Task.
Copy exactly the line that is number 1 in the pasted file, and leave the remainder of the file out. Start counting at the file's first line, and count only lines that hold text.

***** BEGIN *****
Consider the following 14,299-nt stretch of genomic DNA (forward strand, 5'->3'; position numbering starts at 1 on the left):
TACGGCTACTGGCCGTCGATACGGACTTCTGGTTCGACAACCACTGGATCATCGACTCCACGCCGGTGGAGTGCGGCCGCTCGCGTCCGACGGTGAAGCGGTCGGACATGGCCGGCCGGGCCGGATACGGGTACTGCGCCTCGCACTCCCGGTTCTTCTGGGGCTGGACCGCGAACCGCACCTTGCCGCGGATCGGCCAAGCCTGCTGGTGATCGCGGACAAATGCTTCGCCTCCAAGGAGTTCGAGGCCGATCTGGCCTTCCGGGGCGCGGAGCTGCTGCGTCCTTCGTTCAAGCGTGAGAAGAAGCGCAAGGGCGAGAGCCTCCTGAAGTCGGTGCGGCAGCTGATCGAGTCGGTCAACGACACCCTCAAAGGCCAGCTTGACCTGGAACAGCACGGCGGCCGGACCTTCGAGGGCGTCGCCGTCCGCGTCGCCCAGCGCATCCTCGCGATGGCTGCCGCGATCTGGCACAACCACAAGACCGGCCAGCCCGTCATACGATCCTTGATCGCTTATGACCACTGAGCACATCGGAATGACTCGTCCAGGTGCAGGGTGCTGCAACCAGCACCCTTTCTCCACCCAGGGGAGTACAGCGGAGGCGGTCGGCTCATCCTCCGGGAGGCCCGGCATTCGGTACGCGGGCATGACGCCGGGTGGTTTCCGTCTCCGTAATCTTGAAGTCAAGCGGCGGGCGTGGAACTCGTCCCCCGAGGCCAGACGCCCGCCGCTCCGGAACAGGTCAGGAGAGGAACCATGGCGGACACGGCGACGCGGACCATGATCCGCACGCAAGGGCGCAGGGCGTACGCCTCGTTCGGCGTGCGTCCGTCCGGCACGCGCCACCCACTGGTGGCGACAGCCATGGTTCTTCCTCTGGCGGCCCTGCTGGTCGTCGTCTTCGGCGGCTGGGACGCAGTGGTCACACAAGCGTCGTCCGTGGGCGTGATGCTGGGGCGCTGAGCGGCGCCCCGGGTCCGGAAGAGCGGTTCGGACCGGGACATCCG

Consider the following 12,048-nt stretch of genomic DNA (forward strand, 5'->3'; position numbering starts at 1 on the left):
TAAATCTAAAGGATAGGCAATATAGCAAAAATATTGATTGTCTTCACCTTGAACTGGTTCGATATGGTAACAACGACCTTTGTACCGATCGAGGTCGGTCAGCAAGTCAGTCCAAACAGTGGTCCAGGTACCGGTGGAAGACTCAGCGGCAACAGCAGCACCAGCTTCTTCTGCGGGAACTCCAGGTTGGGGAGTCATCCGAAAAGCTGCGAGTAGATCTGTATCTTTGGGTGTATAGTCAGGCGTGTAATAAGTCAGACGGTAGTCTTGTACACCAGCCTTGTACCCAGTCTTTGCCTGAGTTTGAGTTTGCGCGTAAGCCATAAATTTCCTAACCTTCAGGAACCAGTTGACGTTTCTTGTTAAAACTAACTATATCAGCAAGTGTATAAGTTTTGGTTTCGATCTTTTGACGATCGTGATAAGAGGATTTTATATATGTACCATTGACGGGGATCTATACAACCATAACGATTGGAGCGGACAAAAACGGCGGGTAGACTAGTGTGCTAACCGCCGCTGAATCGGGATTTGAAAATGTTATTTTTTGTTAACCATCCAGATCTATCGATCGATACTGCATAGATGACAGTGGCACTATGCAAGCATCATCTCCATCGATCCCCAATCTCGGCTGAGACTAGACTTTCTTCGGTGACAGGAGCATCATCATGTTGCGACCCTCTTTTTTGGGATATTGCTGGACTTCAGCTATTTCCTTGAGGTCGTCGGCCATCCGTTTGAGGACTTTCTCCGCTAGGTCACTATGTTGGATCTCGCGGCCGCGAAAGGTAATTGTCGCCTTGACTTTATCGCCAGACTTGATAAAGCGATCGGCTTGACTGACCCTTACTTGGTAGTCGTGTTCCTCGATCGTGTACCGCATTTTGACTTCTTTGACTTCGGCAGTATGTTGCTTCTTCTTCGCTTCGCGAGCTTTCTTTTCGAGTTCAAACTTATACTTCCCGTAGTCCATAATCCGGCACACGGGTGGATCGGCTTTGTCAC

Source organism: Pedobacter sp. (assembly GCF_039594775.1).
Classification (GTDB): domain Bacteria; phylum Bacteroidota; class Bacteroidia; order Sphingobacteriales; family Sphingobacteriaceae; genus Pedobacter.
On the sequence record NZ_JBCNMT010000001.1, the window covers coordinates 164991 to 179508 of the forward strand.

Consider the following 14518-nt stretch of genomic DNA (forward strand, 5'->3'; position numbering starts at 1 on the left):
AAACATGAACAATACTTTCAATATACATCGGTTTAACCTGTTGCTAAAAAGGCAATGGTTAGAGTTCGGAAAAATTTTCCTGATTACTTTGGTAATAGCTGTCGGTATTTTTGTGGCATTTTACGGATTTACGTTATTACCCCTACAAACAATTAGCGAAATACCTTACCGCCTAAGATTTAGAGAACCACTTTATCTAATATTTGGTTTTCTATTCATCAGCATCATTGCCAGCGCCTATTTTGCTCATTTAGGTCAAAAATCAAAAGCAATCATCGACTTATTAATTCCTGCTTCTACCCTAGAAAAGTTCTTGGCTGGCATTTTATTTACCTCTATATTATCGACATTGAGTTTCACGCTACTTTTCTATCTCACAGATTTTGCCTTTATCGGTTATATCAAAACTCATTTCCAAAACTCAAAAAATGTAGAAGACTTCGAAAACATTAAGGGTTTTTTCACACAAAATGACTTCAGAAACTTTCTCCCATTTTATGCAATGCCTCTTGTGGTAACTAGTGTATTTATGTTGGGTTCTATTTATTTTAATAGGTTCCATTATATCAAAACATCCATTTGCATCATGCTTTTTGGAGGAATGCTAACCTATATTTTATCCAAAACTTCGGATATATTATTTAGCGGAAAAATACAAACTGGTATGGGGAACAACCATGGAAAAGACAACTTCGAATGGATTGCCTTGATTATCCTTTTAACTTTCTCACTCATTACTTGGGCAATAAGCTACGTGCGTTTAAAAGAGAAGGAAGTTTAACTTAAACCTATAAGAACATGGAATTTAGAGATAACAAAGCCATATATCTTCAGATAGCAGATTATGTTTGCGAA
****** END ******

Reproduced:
Consider the following 14,299-nt stretch of genomic DNA (forward strand, 5'->3'; position numbering starts at 1 on the left):